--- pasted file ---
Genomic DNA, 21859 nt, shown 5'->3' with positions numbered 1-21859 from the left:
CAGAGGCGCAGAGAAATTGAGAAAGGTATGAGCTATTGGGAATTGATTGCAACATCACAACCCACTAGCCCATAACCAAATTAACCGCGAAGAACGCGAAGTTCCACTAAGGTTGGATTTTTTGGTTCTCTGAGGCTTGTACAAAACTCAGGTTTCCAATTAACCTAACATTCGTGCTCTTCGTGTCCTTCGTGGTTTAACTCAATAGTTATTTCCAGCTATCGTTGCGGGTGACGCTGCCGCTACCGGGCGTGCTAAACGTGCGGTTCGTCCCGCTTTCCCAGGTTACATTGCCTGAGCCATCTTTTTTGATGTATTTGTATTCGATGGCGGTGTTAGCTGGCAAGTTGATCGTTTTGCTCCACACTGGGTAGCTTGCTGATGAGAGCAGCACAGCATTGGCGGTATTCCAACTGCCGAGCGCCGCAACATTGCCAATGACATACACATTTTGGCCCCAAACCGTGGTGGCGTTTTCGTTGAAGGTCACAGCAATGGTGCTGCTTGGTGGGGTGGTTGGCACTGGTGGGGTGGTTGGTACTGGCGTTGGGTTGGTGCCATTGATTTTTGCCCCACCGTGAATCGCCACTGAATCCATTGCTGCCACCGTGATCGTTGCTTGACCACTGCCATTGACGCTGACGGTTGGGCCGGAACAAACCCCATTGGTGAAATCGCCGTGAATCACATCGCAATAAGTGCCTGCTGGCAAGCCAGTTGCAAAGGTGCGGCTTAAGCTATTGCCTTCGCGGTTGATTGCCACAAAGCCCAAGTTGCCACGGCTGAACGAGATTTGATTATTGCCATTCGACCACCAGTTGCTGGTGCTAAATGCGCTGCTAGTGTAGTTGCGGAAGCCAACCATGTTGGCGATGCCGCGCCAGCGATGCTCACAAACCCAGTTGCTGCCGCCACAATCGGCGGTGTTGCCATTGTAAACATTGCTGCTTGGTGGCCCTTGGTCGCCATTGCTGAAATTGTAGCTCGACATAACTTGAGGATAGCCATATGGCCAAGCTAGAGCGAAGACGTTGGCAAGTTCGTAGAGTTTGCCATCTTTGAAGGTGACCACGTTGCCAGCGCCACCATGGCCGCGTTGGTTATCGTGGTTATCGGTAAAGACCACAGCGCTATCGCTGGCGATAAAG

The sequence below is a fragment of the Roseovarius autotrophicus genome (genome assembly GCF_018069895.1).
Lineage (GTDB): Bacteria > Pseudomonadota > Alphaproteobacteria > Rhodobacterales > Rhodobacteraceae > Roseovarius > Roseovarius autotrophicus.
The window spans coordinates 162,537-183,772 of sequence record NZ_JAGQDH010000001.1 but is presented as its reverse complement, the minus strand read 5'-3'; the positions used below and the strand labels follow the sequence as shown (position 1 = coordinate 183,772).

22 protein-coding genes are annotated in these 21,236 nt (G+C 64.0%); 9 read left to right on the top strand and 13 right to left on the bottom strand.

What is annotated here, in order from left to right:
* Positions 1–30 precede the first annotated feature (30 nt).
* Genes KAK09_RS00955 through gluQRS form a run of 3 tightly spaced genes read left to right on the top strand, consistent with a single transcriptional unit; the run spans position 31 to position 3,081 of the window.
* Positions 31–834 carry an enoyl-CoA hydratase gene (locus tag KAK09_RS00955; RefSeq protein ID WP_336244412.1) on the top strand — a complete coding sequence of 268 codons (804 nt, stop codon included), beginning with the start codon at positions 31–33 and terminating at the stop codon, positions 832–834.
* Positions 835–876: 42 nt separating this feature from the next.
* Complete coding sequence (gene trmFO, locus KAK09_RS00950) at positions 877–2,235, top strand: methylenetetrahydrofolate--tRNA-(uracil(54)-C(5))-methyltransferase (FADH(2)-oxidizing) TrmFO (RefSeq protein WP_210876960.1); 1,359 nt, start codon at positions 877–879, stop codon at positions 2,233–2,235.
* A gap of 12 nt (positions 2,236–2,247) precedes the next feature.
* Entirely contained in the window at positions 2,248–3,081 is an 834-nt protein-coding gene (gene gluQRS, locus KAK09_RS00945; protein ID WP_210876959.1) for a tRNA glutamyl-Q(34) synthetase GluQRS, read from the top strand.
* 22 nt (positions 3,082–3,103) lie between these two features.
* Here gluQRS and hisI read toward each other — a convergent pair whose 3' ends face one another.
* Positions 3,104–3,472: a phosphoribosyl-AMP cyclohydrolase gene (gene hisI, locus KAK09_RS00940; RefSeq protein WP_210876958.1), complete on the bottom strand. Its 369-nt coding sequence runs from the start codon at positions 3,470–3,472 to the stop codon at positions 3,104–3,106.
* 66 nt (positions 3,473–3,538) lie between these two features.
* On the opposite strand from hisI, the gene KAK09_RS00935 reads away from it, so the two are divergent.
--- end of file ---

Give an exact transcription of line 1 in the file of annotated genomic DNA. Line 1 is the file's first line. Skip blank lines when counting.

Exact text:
Genomic DNA, 21859 nt, shown 5'->3' with positions numbered 1-21859 from the left: